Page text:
“All this shit is gone ineradicably,” said my friend Rory O’Connor over lunch the other day. He was speaking about business news – the market-is-everything kind of business news that became the cash cow of journalism during the prewar go-go years. But more generally, he meant that the whole non-news news slant was finished. News as a product, or by-product, of media organizations, as pure P&L, ratings-driven programming, was over. Old-fashioned news values – reflecting a kind of seriousness not seen in a generation – were coming back.
He added, with satisfaction, “Roger must be jumping out of his skin.” By which he meant Roger Ailes. Ailes’s Fox News, which up until September 11 had been redefining news as inexpensive-to-produce over-the-top opinion and diatribe, is in ratings free fall. “Every bubble has burst,” Rory said grandly, meaning not just the stock market but all contemporary commercial assumptions.
Rory runs a 30-person news company called Globalvision – a left-wing-ish enterprise that focuses on international news (wars, famines, refugees, repression, corruption, genocide, political collapse, etc.). It’s a fourteen-year-old mini mini-empire whose quixotic entrepreneurialism includes an independent television-production company focused on “international journalism.” It includes a worldwide media-watchdog Website (a not-for-profit “org” site). And it has just launched a foreign-press news service, providing a daily feed of more than 100 foreign news sources – from the Balochistan Post in Pakistan to the Addis Tribune in Ethiopia to Pari Daily in Bulgaria – to news outlets in the U.S. and around the world. You could hardly have designed, pre-September 11, a less promising media concept.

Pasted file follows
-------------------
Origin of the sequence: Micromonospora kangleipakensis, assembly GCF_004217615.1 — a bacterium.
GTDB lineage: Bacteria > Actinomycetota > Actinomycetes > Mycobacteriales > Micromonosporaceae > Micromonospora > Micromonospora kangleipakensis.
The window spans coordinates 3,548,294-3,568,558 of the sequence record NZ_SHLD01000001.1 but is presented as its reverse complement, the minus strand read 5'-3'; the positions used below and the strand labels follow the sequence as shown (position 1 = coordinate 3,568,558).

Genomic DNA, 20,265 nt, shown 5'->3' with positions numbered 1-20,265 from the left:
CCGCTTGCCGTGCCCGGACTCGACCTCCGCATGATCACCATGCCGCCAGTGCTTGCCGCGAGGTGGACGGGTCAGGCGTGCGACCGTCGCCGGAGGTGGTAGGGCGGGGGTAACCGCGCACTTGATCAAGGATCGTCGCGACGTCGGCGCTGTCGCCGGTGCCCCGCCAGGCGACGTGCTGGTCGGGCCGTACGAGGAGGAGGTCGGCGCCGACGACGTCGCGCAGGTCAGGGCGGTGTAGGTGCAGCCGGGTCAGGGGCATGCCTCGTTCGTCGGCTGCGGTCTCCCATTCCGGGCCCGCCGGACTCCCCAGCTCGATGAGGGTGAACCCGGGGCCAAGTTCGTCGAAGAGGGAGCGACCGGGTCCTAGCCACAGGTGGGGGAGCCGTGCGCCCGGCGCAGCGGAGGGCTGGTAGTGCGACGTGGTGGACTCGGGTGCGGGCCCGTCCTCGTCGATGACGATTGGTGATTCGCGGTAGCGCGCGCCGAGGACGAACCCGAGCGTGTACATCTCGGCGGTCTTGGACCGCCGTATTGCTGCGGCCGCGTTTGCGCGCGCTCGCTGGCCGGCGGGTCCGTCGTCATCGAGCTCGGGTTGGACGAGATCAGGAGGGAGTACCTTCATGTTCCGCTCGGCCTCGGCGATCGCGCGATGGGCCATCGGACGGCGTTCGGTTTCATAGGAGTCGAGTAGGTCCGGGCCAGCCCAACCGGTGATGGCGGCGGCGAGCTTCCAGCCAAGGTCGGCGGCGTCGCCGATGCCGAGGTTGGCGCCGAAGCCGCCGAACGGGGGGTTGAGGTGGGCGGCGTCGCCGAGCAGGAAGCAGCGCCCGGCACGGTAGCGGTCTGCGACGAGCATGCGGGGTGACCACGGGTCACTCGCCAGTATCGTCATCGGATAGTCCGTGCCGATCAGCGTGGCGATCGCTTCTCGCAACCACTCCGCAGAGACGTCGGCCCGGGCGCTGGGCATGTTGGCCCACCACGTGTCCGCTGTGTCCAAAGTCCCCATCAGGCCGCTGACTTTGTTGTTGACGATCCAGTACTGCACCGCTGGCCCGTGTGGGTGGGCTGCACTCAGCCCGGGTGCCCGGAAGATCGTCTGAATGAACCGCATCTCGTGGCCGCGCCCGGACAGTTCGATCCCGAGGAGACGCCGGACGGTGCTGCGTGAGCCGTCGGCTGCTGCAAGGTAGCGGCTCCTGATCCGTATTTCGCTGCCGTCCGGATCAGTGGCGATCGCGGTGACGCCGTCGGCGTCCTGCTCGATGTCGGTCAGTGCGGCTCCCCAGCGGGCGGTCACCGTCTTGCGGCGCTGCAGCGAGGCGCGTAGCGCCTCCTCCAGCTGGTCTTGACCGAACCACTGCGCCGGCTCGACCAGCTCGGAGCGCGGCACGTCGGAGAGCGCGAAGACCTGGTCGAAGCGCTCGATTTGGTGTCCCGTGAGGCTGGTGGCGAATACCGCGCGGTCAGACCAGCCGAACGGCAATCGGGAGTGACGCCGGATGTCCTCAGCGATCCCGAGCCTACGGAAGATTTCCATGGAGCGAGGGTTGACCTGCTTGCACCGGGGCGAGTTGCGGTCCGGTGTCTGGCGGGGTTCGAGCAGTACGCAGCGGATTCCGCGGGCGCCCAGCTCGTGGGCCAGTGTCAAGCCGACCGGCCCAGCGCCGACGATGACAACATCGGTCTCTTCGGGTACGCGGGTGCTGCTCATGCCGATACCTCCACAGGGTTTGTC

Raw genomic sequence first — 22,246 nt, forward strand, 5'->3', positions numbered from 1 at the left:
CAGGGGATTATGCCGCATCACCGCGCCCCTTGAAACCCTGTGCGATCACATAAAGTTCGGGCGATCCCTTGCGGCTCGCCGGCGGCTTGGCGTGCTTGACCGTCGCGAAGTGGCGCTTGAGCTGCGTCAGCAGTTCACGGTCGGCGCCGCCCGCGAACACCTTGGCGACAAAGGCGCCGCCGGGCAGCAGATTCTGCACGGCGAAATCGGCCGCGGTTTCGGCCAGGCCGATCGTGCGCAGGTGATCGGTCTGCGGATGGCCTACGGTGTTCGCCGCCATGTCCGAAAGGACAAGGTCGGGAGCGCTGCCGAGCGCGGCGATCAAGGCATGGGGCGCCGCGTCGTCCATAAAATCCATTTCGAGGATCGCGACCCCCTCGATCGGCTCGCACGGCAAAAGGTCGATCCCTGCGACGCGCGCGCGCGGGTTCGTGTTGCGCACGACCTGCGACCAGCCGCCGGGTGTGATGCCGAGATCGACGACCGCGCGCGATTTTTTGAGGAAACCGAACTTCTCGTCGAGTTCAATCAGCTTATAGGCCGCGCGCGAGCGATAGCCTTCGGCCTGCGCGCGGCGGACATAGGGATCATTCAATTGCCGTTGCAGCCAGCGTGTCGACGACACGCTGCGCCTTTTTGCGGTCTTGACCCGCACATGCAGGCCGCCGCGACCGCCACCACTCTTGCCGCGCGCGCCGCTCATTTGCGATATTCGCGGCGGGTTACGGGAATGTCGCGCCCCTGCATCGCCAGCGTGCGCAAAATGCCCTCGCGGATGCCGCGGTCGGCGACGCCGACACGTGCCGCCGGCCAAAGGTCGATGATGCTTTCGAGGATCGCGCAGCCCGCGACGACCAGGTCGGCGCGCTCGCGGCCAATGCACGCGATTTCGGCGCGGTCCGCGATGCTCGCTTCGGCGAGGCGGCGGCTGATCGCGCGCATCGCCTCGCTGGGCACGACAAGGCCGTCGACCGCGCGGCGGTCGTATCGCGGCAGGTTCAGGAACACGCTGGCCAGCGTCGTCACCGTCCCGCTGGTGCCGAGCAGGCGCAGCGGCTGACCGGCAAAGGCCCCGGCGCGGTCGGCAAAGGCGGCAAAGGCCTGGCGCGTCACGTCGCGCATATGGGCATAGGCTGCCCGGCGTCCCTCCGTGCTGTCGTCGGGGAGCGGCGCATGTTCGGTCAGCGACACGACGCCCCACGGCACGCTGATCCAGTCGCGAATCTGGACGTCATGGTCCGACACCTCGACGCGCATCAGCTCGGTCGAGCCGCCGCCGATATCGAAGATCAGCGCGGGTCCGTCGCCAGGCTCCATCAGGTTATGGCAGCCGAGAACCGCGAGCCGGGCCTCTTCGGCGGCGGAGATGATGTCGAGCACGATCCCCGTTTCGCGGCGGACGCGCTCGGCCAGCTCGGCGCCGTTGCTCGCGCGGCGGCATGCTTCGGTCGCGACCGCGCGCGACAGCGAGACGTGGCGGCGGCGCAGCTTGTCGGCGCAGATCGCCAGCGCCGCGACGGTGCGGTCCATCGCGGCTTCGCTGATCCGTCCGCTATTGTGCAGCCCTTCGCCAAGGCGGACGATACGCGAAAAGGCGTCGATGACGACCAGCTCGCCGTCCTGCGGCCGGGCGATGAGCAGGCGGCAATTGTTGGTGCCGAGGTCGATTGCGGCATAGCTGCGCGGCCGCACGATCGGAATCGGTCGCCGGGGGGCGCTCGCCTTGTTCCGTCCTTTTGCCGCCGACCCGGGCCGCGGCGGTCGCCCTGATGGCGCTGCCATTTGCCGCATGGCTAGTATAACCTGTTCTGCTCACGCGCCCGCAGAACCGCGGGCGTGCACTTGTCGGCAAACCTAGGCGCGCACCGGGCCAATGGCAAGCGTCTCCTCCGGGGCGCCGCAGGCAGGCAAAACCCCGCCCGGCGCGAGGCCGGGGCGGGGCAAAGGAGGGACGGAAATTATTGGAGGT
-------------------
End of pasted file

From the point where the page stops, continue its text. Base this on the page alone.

As it turns out, Rory was right and everybody else in the media was wrong: International news, cast aside by almost every media outlet, at best a nostalgist’s beat, is a life-and-death issue. Big media had clearly gotten its priorities wrong, so it was time to look at marginal media – the Cassandra-ish part of the news business where earnest people ply their trade year in and year out, with nobody listening until disaster strikes.
Globalvision’s left-wing-ness is instructive, too, foreshadowing the irony-free media’s new high seriousness: comparative political systems, international grievances, gravitas of all sorts.
Foreigners always ask why the American media doesn’t have a greater interest in other countries. It’s hard to give a polite answer. The impolite answer is that America is the big story.
Rory’s been there (and may even benefit from being there – what might an equity interest in the sorry state of the world be worth?).
I first got to talking to Rory when, in late 1999, he tried to convince me that the MediaChannel (MediaChannel.org), his weighty Website devoted to covering international media, deserved some of the attention that Inside.com, the self-absorbed media site about media, was getting during the long and fulsome publicity campaign that accompanied its launch. (Inside’s founders – Kurt Andersen and Michael Hirschorn – having spent their capital, relinquished the company this past spring.)
“Inside isn’t going to tell you one thing you don’t know already. That’s why it exists – to make you feel good about knowing what you already know,” he said, not inaccurately. “All right, it’s Kurt Andersen, and I’m no Kurt Andersen. I understand that, but the MediaChannel should be able to get a little tag onto the Inside story. Like there’s also the MediaChannel. Just a paragraph,” went his pitch.